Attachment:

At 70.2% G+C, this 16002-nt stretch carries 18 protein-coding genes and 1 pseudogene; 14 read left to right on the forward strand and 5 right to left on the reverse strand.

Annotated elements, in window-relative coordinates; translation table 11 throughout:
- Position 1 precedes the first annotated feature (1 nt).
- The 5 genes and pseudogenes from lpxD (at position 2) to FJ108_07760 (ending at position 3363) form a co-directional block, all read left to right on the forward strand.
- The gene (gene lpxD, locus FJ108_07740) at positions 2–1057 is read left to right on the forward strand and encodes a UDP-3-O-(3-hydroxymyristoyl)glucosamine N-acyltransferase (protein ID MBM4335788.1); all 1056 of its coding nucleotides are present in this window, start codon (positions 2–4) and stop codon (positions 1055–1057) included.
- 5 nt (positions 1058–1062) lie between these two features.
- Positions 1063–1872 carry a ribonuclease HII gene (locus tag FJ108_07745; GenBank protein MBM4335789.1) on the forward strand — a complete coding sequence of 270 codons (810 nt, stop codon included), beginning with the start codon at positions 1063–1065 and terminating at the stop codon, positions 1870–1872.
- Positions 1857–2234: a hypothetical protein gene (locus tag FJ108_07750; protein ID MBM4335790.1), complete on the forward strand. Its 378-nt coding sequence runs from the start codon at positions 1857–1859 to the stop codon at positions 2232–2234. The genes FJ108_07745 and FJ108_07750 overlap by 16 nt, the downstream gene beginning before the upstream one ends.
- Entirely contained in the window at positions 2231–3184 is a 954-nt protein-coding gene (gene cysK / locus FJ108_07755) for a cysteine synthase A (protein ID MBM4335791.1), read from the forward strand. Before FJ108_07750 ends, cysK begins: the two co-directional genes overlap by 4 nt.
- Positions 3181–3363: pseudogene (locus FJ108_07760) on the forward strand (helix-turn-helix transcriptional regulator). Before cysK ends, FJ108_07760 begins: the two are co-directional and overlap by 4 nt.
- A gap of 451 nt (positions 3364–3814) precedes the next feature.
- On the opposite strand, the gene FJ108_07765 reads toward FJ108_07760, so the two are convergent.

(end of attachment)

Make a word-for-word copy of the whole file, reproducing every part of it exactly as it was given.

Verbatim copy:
At 70.2% G+C, this 16002-nt stretch carries 18 protein-coding genes and 1 pseudogene; 14 read left to right on the forward strand and 5 right to left on the reverse strand.

Annotated elements, in window-relative coordinates; translation table 11 throughout:
- Position 1 precedes the first annotated feature (1 nt).
- The 5 genes and pseudogenes from lpxD (at position 2) to FJ108_07760 (ending at position 3363) form a co-directional block, all read left to right on the forward strand.
- The gene (gene lpxD, locus FJ108_07740) at positions 2–1057 is read left to right on the forward strand and encodes a UDP-3-O-(3-hydroxymyristoyl)glucosamine N-acyltransferase (protein ID MBM4335788.1); all 1056 of its coding nucleotides are present in this window, start codon (positions 2–4) and stop codon (positions 1055–1057) included.
- 5 nt (positions 1058–1062) lie between these two features.
- Positions 1063–1872 carry a ribonuclease HII gene (locus tag FJ108_07745; GenBank protein MBM4335789.1) on the forward strand — a complete coding sequence of 270 codons (810 nt, stop codon included), beginning with the start codon at positions 1063–1065 and terminating at the stop codon, positions 1870–1872.
- Positions 1857–2234: a hypothetical protein gene (locus tag FJ108_07750; protein ID MBM4335790.1), complete on the forward strand. Its 378-nt coding sequence runs from the start codon at positions 1857–1859 to the stop codon at positions 2232–2234. The genes FJ108_07745 and FJ108_07750 overlap by 16 nt, the downstream gene beginning before the upstream one ends.
- Entirely contained in the window at positions 2231–3184 is a 954-nt protein-coding gene (gene cysK / locus FJ108_07755) for a cysteine synthase A (protein ID MBM4335791.1), read from the forward strand. Before FJ108_07750 ends, cysK begins: the two co-directional genes overlap by 4 nt.
- Positions 3181–3363: pseudogene (locus FJ108_07760) on the forward strand (helix-turn-helix transcriptional regulator). Before cysK ends, FJ108_07760 begins: the two are co-directional and overlap by 4 nt.
- A gap of 451 nt (positions 3364–3814) precedes the next feature.
- On the opposite strand, the gene FJ108_07765 reads toward FJ108_07760, so the two are convergent.